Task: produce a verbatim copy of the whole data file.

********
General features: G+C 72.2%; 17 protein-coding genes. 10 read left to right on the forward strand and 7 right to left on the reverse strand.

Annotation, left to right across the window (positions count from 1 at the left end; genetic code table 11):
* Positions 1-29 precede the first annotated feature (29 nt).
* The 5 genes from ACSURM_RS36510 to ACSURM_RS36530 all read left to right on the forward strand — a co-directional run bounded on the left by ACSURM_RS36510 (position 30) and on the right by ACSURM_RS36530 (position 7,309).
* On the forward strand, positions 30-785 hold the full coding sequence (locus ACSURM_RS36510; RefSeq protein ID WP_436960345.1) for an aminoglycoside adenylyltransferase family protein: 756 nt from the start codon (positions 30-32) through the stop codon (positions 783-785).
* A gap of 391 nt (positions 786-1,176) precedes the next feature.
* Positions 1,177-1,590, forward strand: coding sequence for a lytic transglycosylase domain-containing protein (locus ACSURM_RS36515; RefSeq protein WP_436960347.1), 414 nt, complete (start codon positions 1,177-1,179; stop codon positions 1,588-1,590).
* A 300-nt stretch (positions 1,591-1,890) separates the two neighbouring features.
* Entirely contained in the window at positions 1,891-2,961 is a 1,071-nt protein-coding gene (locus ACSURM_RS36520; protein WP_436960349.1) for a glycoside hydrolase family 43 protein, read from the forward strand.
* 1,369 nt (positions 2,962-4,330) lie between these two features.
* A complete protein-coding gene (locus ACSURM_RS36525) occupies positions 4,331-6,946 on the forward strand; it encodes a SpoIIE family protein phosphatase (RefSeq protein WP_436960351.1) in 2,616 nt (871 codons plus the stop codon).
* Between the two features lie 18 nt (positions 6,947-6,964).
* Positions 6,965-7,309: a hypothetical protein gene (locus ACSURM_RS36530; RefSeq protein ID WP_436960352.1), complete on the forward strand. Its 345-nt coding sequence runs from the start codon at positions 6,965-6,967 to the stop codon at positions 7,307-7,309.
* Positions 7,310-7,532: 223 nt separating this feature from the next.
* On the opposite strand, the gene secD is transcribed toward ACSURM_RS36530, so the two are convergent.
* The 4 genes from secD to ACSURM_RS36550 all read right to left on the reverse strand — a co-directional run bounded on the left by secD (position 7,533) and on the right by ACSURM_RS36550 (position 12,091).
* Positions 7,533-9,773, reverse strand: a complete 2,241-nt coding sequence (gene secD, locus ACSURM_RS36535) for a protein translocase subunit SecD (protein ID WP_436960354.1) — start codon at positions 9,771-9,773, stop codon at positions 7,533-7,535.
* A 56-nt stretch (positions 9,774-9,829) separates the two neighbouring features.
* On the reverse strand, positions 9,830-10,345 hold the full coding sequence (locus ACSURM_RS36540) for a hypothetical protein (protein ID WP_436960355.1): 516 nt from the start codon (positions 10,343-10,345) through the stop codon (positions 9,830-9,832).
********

General features: G+C 72.2%; 17 protein-coding genes. 10 read left to right on the forward strand and 7 right to left on the reverse strand.

Annotation, left to right across the window (positions count from 1 at the left end; genetic code table 11):
* Positions 1-29 precede the first annotated feature (29 nt).
* The 5 genes from ACSURM_RS36510 to ACSURM_RS36530 all read left to right on the forward strand — a co-directional run bounded on the left by ACSURM_RS36510 (position 30) and on the right by ACSURM_RS36530 (position 7,309).
* On the forward strand, positions 30-785 hold the full coding sequence (locus ACSURM_RS36510; RefSeq protein ID WP_436960345.1) for an aminoglycoside adenylyltransferase family protein: 756 nt from the start codon (positions 30-32) through the stop codon (positions 783-785).
* A gap of 391 nt (positions 786-1,176) precedes the next feature.
* Positions 1,177-1,590, forward strand: coding sequence for a lytic transglycosylase domain-containing protein (locus ACSURM_RS36515; RefSeq protein WP_436960347.1), 414 nt, complete (start codon positions 1,177-1,179; stop codon positions 1,588-1,590).
* A 300-nt stretch (positions 1,591-1,890) separates the two neighbouring features.
* Entirely contained in the window at positions 1,891-2,961 is a 1,071-nt protein-coding gene (locus ACSURM_RS36520; protein WP_436960349.1) for a glycoside hydrolase family 43 protein, read from the forward strand.
* 1,369 nt (positions 2,962-4,330) lie between these two features.
* A complete protein-coding gene (locus ACSURM_RS36525) occupies positions 4,331-6,946 on the forward strand; it encodes a SpoIIE family protein phosphatase (RefSeq protein WP_436960351.1) in 2,616 nt (871 codons plus the stop codon).
* Between the two features lie 18 nt (positions 6,947-6,964).
* Positions 6,965-7,309: a hypothetical protein gene (locus ACSURM_RS36530; RefSeq protein ID WP_436960352.1), complete on the forward strand. Its 345-nt coding sequence runs from the start codon at positions 6,965-6,967 to the stop codon at positions 7,307-7,309.
* Positions 7,310-7,532: 223 nt separating this feature from the next.
* On the opposite strand, the gene secD is transcribed toward ACSURM_RS36530, so the two are convergent.
* The 4 genes from secD to ACSURM_RS36550 all read right to left on the reverse strand — a co-directional run bounded on the left by secD (position 7,533) and on the right by ACSURM_RS36550 (position 12,091).
* Positions 7,533-9,773, reverse strand: a complete 2,241-nt coding sequence (gene secD, locus ACSURM_RS36535) for a protein translocase subunit SecD (protein ID WP_436960354.1) — start codon at positions 9,771-9,773, stop codon at positions 7,533-7,535.
* A 56-nt stretch (positions 9,774-9,829) separates the two neighbouring features.
* On the reverse strand, positions 9,830-10,345 hold the full coding sequence (locus ACSURM_RS36540) for a hypothetical protein (protein ID WP_436960355.1): 516 nt from the start codon (positions 10,343-10,345) through the stop codon (positions 9,830-9,832).